The more substantial and potent argument to be made for the pulling of the cover, however, is one of sexualization of women in the world. This has been a much-discussed topic lately, at least on my Facebook feed. I have two nieces, and I sometimes wonder how they will develop a healthy, positive sense of their own sexuality when the time comes, surrounded by this sort of empty, hyper-sexualized imagery. The Barger response – essentially to rip up all the images and keep them out of the hands of children and, by extension, to tell pre-teens that sex is bad and wrong and something they should be ashamed of – seems particularly wrong-headed. That puritanical response tends to do more damage than it prevents. But, as comedian Natasha Leggero recently pointed out on Jay Mohr’s podcast, young girls in the Miley Cyrus army are posting “selfies”, posing with dildos, and presenting themselves in this pumped-up sexual way, but they probably have very little real idea of their sexuality, their sexual responses, or how to navigate the sometimes difficult emotional contours of sexual life. There doesn’t seem to be any useful role model for them, no moderate voice that can tell them “yes, sex is great and natural and normal and healthy, but it’s about you, not how to make yourself attractive to someone else.”  I don’t know where these role models can come from or how they can be incorporated in the lives of young people, but that seems to be the only permanent solution.

These are difficult issues that won’t be resolved here. But it is interesting to see them coming up in this context. I hope, as Barger does and I think Yoon would agree, that this doesn’t stop any young girl from becoming a comic book reader at the earliest possible age. There are great images for girls to cleave to in comics, and there are more female creators than ever, with more coming up every year. Comics can be part of the solution to this problem of gender and sexuality in our culture. I don’t think this particular cover is helpful, but I believe in, and have faith in, comics.

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Independent scholar Ian Dawe has been writing for Sequart since November 2013. Before that, he had a mixed background, initially in science (Molecular Biology and Biochemistry), where he earned an MSc from Simon Fraser University and then an MA in Film from the University of Exeter in the UK. He spent a decade teaching at the college level, delivering courses in Genetics, Biochemistry, Cell Biology, Biological Anthropology and Film History. His academic work includes peer-reviewed papers on the work of Alan Moore, Harvey Pekar for Studies in Comics and a dissertation on Terry Gilliam for the University of Exeter. He has presented papers at several major academic conferences including Slayage 2014, Magus: Transdisciplinary Approaches to the Work of Alan Moore in 2010 (in the wizard's hometown of Northampton), Comics Rock and the International Conference of the Humanities in 2012, and at the Southwest Popular Culture Association Conference in Albuquerque, New Mexico in 2014 and 2015. He has contributed to several books, including a chapter about the TV show Archer in "James Bond and Popular Culture" and two chapters on Breaking Bad for "Breaking Bad and Masculinity", both now available from McFarland. At Sequart, he has authored a chapter for New Life and New Civiliations: Exploring Star Trek Comics, A Long Time Ago and two more upcoming books on Star Wars comics. He has also contributed to books on Alan Moore and 1970s Horror Comics. He is currently planning a full-length book on Better Call Saul. Ian currently lives in Vancouver, BC.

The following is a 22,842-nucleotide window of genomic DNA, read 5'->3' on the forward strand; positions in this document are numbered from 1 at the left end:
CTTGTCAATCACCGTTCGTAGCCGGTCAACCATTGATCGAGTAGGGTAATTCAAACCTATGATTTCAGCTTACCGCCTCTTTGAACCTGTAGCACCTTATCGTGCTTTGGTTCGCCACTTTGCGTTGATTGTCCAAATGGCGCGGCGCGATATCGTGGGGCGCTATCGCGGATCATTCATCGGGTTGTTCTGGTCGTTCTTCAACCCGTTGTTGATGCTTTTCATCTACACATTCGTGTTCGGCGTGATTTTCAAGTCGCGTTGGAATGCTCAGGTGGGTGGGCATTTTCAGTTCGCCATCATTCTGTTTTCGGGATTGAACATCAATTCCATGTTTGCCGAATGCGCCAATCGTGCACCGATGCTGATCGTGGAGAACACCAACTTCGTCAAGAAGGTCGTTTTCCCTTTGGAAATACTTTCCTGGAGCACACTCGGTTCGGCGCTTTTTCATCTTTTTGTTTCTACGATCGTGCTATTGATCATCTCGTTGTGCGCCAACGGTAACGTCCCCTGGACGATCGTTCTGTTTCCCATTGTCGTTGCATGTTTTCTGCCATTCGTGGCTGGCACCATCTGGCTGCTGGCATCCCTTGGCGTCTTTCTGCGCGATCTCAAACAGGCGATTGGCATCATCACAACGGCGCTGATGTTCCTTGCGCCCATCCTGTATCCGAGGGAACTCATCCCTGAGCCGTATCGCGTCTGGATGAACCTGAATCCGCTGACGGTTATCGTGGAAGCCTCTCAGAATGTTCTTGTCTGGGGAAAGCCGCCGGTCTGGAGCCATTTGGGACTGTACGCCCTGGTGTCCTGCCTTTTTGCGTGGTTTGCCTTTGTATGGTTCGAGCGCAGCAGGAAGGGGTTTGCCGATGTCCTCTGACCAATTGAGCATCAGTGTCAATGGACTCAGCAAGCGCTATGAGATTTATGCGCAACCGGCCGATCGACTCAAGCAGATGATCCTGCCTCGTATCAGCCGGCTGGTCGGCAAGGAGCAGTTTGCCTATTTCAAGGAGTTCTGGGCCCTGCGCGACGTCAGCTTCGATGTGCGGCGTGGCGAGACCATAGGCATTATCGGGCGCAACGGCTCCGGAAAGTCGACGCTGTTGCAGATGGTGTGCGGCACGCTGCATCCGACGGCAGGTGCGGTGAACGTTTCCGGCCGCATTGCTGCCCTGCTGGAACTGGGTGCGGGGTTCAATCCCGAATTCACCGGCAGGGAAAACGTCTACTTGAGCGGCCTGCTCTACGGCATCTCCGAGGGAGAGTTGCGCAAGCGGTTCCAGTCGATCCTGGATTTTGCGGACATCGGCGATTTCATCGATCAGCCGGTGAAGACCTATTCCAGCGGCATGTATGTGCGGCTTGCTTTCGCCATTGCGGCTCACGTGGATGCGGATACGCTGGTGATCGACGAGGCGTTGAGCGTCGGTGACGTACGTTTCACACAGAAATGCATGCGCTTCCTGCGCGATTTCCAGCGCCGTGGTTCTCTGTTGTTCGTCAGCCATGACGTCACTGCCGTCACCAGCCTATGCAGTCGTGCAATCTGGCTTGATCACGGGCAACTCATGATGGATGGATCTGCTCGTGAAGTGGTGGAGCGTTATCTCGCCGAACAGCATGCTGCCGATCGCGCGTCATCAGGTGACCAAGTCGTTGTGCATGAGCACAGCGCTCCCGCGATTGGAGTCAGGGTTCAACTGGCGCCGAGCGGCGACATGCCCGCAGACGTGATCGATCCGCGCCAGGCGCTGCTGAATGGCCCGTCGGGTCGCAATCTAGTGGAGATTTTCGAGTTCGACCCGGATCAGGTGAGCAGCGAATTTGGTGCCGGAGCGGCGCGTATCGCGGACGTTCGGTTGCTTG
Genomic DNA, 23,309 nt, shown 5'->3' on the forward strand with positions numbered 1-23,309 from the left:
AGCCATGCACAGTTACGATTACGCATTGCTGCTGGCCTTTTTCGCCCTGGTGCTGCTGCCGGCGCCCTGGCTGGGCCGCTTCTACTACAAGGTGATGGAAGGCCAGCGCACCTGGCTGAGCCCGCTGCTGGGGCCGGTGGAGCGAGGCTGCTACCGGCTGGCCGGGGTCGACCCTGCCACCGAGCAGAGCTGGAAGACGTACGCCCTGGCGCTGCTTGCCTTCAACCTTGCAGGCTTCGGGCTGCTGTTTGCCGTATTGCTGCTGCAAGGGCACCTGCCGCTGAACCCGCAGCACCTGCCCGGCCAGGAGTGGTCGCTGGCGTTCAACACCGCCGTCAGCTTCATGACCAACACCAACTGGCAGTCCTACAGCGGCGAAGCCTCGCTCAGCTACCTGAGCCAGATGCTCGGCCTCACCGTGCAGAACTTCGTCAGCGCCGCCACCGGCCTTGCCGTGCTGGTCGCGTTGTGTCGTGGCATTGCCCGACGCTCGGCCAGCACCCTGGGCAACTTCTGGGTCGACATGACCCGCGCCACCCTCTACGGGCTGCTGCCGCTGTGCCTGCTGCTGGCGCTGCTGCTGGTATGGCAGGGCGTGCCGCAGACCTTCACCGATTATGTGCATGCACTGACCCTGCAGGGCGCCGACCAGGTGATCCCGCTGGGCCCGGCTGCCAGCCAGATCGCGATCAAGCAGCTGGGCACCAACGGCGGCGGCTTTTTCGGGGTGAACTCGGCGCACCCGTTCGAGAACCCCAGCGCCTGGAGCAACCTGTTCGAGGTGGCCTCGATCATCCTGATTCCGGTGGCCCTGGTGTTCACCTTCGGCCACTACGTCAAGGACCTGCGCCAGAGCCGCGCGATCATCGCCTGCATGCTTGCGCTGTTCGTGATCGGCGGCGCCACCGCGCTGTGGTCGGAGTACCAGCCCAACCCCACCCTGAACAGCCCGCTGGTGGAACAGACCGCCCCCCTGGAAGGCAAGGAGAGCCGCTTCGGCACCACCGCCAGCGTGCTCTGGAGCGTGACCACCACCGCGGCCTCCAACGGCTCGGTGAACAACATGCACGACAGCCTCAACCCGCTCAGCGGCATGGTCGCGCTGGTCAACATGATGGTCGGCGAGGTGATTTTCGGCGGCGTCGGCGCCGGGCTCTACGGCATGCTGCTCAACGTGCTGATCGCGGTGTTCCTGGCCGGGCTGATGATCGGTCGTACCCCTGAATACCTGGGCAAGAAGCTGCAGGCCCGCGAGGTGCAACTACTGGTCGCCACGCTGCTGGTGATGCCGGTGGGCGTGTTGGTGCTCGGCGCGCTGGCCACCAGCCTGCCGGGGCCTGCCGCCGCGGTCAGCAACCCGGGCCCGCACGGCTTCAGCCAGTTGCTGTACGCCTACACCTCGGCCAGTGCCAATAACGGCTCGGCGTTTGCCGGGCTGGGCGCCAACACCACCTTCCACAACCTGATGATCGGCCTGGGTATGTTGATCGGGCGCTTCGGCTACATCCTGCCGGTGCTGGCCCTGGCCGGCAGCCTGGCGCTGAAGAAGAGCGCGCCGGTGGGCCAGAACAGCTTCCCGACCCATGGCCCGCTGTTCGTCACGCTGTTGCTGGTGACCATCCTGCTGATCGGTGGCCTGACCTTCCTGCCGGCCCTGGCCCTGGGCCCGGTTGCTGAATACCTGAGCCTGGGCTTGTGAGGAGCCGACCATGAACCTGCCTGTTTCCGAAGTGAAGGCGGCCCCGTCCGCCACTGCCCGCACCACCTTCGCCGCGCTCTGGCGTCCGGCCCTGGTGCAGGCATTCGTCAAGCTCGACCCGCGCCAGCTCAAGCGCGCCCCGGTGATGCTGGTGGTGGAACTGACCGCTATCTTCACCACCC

See more, including free online content, on .

Also by Ian Dawe:

The Cyberpunk Nexus: Exploring the Blade Runner Universe


A More Civilized Age: Exploring the Star Wars Expanded Universe


A Galaxy Far, Far Away: Exploring Star Wars Comics


A Long Time Ago: Exploring the Star Wars Cinematic Universe


New Life and New Civilizations: Exploring Star Trek Comics



  1. There’s this terrified part of me that wonders if the original Strawberry Shortcake was also highly sexualized — to a different generation.

  2. Brent Holmes says:

    Warren Ellis once commented he saw Powerpuff girls as a positive, empowering role model for his daughter. Given his understanding of comics, I’m guessing he would view the IDW image in this article as an unnecessary sexualization of a brand aimed at young girls. I certainly understand how Wonder Woman and She Hulk, for example, are sexualized for readers. (For better or worse) But I definitely have a problem with this.

  3. While your main points stand, the Stawberry Shortcake example totally misses the mark for me.

    Dilated pupils are not directly a signifier of sexual arousal, or even of arousal in general. A doll with dilated pupils just copies the natural phenomenon of interest in a subject. A young child’s pupils will dilate upon recognising family for example. The eyes in this doll are designed to make a child feel like the doll likes them. A laudable aim.

    Both hair colours are artificial, the second is probably cheaper to make long enough to comb.

    As to the rest of the doll, the only possible indication of change of maturity is the overall body shape which in my eyes helps explain the change.

    The first doll is clearly made to appeal to adults looking for a cute doll as a gift. The second is designed to appeal to young girls who have a natural and age old attraction to the idea of being a little bit older.

    So the change is in response to the changing dynamic of retail, dolls are increasingly designed to appeal to the target audience through a mechanism of positive feedback. Young children increasingly wield their parents disposable income.

    I find it impossible to see any evidence of sexuality in either doll.

  4. ...David Whittaker says:

    I’ve never really ascribed a particular age to the Powerpuff Girls, so for me any viewer or artist is free to interpret them in any way they want.